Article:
Each Receives $5,000 For Personal Property Losses
US Airways launched what could be considered a preemptive strike
this week... on both the public relations and, perhaps, legal
fronts. The airline -- which, it would be fair to say, is basking
in the good publicity brought about by
last week's successful ditching of Flight 1549 in the
Hudson River -- announced Tuesday it will send $5,000
to each of the 150 passengers who were onboard the stricken
According to USA Today, the money is to help tide those
passengers over financially while the airline works to return
personal effects that went down with the ship, as it were. For the
moment, those items are under the authority of the National
Transportation Safety Board, as it conducts its investigation into
why the Airbus A320 lost engine power January 15.
"We anticipate that the delay the investigation causes may
present an inconvenience and expense for you," writes Kerry F.
Hester, VP of reservations and customer service planning, in a
letter to the passengers. "We want to do our best to ensure that
you do not incur personal expense or hardship while the
investigation continues. To assist you with your immediate needs,
we have enclosed a check for $5,000."
Passengers can expect to be without any personal items they left
onboard the plane for at least two months, and probably longer. As
part of the NTSB's investigative process, all items must be weighed
in their current (read, wet) state, then dried out for eight weeks
and weighed again.
The $5,000 checks are the airline's latest PR-friendly gesture
to passengers onboard Flight 1549, who walked away from the water
landing with mostly minor injuries.
While the investigation is ongoing, the general consensus so far
is that an encounter with a massive flock of birds choked off power
in both engines as the jetliner climbed through 3,000 feet after
takeoff from New York LaGuardia, and that Capt. Chesley "Sully"
Sullenberger and co-pilot Jeffrey Skiles skillfully guided the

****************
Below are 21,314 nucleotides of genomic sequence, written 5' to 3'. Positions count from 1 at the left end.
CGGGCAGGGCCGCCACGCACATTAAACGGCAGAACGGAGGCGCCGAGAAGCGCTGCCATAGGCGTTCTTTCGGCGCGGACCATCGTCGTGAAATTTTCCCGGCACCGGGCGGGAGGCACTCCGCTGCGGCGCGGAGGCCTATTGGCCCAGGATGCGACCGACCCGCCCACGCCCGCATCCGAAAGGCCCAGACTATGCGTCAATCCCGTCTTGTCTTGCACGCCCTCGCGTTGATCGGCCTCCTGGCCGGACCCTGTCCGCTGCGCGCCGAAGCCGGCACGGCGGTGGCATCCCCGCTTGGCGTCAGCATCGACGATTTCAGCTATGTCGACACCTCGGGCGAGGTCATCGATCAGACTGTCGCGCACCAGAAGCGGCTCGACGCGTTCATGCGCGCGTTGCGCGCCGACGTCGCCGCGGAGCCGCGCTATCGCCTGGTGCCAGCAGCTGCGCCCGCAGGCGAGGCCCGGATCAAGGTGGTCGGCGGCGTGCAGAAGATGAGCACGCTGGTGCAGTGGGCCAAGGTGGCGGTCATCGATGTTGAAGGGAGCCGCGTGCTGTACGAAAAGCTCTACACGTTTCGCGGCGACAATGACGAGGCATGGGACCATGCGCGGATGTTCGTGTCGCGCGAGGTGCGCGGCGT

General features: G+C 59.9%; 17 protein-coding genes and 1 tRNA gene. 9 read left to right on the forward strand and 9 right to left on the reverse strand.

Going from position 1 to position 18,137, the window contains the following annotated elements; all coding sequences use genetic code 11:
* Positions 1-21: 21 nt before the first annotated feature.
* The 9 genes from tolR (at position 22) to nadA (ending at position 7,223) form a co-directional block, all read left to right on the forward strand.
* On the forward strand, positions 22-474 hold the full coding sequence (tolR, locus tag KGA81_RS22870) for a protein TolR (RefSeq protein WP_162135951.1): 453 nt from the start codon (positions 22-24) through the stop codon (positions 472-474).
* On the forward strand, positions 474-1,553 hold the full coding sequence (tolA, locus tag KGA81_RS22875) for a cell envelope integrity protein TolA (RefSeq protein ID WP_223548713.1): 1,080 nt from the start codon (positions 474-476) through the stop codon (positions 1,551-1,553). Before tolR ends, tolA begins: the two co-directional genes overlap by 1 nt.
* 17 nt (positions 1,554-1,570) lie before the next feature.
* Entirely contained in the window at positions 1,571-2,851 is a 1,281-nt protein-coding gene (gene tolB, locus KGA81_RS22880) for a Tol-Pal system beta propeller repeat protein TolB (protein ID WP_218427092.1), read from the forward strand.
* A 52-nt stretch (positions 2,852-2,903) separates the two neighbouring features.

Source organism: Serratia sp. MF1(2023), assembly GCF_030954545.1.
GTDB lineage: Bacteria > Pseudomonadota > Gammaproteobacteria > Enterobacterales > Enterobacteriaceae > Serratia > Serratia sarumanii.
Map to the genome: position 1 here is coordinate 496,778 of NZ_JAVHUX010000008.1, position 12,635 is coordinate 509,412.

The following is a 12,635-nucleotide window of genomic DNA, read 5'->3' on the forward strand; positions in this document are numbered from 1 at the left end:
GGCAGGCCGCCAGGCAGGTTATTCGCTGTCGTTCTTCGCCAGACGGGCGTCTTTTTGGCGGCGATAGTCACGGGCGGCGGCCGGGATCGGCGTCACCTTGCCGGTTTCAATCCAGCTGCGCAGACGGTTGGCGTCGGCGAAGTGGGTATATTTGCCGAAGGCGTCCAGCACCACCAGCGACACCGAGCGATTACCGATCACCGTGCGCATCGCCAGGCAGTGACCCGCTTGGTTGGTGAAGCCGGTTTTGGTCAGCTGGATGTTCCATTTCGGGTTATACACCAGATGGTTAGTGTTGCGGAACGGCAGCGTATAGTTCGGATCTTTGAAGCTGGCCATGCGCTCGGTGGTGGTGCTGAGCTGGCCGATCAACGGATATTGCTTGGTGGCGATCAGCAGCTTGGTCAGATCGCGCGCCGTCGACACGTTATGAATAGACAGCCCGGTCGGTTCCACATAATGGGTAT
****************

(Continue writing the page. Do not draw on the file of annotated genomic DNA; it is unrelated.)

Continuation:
plane to a safe ditching in the Hudson.
The successful outcome of Flight 1549 will be talked about for
years, and it has cast the otherwise beleaguered US Airways in a
favorable light with the general public and aviation community
alike. It has also posed something of a unique public relations
quandary for the carrier, however... as airlines are typically
better prepared to handle more serious aviation accidents, when it
comes to liability and PR matters.
By comparison, responding to the needs of passengers following a
successful (and highly-visible) accident is uncharted territory. In
Airline Biz Blog, Dallas Morning News reporter
Terry Maxon notes US Airways can't fall back on the old standard of
"our thoughts and prayers are with the families" of those onboard
1549... since, well, everyone lived.
Conversely, the airline can't tout the successful outcome,
either. First of all, to do so would be rather
uncouth... but such an attitude could also open the
airline to possible legal action, if the NTSB's investigation
reveals the airline may have shared some responsibility for the
accident after all.
If that happens, those $5,000 checks wouldn't shield US Airways
from potential lawsuits... though they may help guard the
carrier's image in the court of public opinion.